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Bears Face a Tough Call with Defensive Line Free Agents

Free Agency Frenzy 2020: Nick Williams and Roy Robertson-Harris could both be leaving or could both be retained depending on how much cash eventually is available under the salary cap to the Bears

Free agency starts at home and the Bears have a week to get their home in order.

They have to decide how much and who among their own free agents to spend their salary cap money on, a total which sits at $24.47 million according to Spotrac.com.

Some of their own free agents are more vital than others and need to be prioritized.

Obviously Nick Kwiatkoski and Danny Trevathan rank Nos. 1 and 1A, since both will not be back.

Beyond those two, the next most important Bears free agent to retain becomes vague.

They might want to sign Ha Ha Clinton-Dix but the cost could be too great to keep him in Chicago. Besides, his playing style isn't an ideal fit for being in the same secondary with Eddie Jackson. He does the same things as Jackson but not as well, and the Bears can use a more physical safety.

So the next important free agent to be retained seems to be defensive tackle/end Nick Williams. After him, the biggest decision might not be a UFA but the tender level they give to restricted free agent defensive lineman Roy Robertson-Harris.

Keeping the defensive line depth they've built would be critical.

With Williams and Robertson-Harris, it might come down to keeping one or the other because of cap space, but it would be a little different than the either/or situation with Trevathan and Kiwatkoski because playing time is not an issue with the backup D-linemen.

Last year Williams became important when Akiem Hicks went out with an elbow injury and Bilal Nichols wasn't quite ready to play after suffering a broken hand. Williams had played only 28 games over four years and never more than 17% of the defensive snaps in any season of his career with Kansas City and Miami. He got on the field only two games for the Bears in 2018.

Suddenly Williams comes up with six sacks and 42 tackles when playing 49% of the defensive snaps in 2019. So there is speculation he has priced his way out of the Bears defense.

At age 30, though, would Williams really be likely to pull in big money?

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A closer look at last season shows he didn't have a sack over the final seven games and averaged 2.6 tackles per game in that period.

Williams did come through with two sacks and seven tackles in the 16-6 win over Minnesota when neither Hicks nor Nichols could play. But two of his six sacks came earlier when Hicks was playing. After the Minnesota game in Week 4, Williams had only two sacks.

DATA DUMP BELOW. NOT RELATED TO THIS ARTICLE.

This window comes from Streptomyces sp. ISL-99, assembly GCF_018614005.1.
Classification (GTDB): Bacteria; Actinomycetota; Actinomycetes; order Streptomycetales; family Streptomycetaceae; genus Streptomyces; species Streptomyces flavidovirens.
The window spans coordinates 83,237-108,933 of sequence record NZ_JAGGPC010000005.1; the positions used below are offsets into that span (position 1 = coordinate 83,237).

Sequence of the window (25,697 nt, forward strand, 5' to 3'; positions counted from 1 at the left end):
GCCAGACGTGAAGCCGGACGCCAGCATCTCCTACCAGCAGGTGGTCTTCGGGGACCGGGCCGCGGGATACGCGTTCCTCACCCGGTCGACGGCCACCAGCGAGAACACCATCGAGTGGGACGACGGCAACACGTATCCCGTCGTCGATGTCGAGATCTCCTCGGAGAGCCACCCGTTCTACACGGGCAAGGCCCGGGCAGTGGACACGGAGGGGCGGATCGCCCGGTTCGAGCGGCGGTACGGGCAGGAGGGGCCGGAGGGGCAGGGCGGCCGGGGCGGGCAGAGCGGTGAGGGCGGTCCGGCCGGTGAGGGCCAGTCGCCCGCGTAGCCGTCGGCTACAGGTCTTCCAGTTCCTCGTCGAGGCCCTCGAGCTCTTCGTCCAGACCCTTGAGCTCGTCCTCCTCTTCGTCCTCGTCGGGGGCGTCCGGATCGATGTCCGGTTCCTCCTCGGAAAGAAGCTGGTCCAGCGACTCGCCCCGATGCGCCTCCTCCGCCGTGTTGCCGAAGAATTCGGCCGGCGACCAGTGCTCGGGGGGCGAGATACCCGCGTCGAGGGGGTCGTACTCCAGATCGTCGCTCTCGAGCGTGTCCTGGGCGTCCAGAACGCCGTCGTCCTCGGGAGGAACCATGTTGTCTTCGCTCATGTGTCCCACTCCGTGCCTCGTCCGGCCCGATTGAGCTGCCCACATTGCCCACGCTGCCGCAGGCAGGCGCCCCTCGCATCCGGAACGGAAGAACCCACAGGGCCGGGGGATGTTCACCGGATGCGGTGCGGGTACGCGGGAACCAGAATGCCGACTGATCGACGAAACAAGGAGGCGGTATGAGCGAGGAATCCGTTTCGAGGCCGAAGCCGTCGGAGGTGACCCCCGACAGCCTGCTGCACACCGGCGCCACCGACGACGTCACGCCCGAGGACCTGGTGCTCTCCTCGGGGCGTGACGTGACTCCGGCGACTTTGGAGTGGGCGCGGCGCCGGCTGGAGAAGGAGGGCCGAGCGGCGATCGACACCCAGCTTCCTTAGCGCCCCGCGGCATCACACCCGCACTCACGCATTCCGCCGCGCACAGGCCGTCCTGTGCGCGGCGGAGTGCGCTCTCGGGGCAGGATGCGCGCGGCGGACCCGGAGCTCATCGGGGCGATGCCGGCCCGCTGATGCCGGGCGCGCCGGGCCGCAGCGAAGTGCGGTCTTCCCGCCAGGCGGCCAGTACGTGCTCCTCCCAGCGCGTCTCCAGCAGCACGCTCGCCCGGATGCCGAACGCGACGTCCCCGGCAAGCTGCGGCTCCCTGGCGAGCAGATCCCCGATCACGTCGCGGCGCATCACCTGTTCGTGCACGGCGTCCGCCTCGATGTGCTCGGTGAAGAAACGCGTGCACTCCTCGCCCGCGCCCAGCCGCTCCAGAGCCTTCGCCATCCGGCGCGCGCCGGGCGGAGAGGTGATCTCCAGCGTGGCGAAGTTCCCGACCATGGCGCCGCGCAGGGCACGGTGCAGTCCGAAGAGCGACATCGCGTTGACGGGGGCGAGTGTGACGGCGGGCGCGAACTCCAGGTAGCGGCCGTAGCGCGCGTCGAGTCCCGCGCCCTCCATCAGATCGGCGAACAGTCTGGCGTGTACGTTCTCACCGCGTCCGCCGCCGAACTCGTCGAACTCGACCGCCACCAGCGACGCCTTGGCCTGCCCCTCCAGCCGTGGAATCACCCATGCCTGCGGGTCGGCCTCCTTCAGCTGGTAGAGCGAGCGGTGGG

The Bears might actually be better off cap-wise letting Williams seek out a deal and then either matching it or letting him leave instead of pursuing a contract.

Arizona Cardinals nose tackle Zach Kerr has played 75 games now and six seasons as a backup, and is a 30-year-old free agent like Williams. Spotrac.com has assigned a $4 million annual average market value to Kerr.

That's not the kind of money to break anyone's bank.

The Bears are going to have to pay Robertson-Harris, as well. He's a restricted free agent, and what they might want to do with him is what they did with safety DeAndre Houston-Carson last year. They declined to tender him an offer, but then sign him later for less than the tender offer level.

The minimum tender offer for a restricted free agent is $2.14 million and that doesn't provide protection for the Bears in Robertson-Harris' case if another team signs him to an offer sheet. He was undrafted, so the Bears wouldn't get compensation if they lost him at $2.14 million.

Is Robertson-Harris worth $2.14 million as a backup? If Williams is still with the team, maybe they can't afford this. 

They could even refuse tender and then later give Robertson-Harris a long-term deal. 

The proposed collective bargaining agreement might impact this situation because it could elevate the cap level so the Bears have enough available to retain both defensive tackles.

With some other free agents, like Trevathan and Kwiatkoski, the increase in the cap amount likely will not be enough to make a difference. Even if it did, one of those two linebackers will not want to come back and sit on the bench behind the other one anyway.

The decision on tender-offer level for restricted free agents like Robertson-Harris is due at 3 p.m. on March 18 when the signing period begins for unrestricted free agents.

Twitter: BearDigest@BearsOnMaven